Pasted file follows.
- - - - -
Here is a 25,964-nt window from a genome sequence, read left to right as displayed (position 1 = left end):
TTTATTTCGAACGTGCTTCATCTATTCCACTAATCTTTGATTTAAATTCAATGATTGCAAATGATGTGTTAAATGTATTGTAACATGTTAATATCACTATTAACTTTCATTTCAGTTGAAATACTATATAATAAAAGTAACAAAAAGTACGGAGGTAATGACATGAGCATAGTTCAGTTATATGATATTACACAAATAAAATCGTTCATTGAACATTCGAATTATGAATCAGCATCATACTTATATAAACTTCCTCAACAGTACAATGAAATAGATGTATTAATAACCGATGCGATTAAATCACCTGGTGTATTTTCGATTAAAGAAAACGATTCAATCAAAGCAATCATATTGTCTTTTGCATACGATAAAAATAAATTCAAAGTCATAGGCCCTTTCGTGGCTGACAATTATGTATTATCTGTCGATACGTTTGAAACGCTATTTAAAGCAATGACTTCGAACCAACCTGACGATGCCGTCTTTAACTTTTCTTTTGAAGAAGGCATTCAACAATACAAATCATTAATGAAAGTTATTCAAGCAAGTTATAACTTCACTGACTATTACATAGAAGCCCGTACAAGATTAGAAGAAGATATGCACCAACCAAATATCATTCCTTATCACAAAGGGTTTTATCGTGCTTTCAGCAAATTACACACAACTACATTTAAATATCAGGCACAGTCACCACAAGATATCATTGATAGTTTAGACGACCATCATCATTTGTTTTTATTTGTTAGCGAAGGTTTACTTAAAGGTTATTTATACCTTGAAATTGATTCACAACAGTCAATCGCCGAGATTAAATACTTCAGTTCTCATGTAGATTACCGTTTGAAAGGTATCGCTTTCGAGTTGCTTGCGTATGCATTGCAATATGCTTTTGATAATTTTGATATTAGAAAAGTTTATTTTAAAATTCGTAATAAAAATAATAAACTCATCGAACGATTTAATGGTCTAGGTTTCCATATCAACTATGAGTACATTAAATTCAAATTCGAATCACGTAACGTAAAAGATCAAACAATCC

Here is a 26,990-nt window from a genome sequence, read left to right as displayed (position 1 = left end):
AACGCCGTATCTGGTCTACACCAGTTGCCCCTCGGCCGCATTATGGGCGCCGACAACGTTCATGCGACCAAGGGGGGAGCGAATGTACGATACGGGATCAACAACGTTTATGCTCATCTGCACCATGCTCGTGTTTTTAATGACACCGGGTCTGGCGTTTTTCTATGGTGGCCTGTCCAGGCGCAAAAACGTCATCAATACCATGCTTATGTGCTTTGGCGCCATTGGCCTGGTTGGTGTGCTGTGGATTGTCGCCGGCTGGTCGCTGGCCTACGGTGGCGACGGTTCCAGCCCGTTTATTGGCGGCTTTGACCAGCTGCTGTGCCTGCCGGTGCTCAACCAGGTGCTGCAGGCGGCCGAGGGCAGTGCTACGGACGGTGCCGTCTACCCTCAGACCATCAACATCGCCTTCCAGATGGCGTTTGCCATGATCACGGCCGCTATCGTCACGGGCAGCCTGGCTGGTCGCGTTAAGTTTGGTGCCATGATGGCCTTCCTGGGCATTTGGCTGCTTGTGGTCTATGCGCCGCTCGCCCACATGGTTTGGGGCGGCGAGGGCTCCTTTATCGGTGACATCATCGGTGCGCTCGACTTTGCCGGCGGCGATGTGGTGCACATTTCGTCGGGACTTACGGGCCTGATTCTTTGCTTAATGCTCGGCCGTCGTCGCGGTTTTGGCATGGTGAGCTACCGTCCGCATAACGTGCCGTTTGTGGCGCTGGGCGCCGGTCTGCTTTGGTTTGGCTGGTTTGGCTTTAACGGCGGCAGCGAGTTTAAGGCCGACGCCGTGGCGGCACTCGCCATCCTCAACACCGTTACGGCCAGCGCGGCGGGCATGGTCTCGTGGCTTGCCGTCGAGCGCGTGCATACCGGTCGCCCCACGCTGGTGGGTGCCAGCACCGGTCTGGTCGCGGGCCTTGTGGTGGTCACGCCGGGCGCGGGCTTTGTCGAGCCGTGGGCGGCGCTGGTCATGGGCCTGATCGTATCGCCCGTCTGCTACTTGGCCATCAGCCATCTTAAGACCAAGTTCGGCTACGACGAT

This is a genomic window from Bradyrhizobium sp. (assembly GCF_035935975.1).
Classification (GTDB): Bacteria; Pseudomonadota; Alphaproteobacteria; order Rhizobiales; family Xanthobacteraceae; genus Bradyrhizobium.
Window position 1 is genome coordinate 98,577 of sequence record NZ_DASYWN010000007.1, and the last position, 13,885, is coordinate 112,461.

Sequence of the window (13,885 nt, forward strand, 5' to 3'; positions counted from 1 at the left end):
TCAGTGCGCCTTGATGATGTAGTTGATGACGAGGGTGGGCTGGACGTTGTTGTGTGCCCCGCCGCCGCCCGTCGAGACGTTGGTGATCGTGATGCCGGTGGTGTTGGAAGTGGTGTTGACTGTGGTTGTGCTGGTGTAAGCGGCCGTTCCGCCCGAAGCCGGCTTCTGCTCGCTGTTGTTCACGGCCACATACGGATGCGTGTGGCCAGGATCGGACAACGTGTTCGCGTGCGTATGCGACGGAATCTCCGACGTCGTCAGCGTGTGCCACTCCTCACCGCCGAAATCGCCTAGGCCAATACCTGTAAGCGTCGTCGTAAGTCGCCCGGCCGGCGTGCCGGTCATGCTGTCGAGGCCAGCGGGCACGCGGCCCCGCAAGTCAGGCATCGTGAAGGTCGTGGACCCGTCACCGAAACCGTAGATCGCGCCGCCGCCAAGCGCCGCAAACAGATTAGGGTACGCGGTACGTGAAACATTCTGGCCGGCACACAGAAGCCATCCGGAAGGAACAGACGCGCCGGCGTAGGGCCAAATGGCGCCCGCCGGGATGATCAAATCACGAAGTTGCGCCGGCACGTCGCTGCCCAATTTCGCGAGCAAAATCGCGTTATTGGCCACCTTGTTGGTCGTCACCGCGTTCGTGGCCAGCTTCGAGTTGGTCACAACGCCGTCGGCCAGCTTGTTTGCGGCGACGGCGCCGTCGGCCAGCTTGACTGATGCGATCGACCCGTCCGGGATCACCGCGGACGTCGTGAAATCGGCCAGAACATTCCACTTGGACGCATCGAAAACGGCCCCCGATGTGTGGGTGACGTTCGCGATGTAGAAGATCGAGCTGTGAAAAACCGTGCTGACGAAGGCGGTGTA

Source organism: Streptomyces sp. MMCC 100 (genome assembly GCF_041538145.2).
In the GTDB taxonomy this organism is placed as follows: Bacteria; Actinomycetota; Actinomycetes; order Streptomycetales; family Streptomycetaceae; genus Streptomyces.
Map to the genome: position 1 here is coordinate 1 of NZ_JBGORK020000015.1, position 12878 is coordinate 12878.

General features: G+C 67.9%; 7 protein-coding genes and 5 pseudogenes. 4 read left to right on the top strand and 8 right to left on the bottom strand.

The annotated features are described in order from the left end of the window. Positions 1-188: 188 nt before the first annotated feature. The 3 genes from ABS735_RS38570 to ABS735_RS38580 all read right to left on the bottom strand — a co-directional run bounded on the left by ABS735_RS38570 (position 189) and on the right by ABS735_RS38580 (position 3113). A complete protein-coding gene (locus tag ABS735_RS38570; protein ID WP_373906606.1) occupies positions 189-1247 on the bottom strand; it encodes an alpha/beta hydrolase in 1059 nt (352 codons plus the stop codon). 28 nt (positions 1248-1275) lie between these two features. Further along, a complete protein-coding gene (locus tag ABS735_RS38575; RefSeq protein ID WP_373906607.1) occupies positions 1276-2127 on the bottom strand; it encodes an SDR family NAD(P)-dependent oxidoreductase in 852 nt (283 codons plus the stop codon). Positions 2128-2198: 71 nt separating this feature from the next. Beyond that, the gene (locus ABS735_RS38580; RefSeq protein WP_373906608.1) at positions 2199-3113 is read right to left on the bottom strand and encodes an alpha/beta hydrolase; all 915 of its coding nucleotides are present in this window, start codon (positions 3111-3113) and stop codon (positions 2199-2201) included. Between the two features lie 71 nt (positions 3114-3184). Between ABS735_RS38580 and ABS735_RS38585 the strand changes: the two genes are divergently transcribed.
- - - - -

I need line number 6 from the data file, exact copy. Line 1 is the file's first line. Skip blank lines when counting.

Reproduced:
Classification (GTDB): Bacteria; Pseudomonadota; Alphaproteobacteria; order Rhizobiales; family Xanthobacteraceae; genus Bradyrhizobium.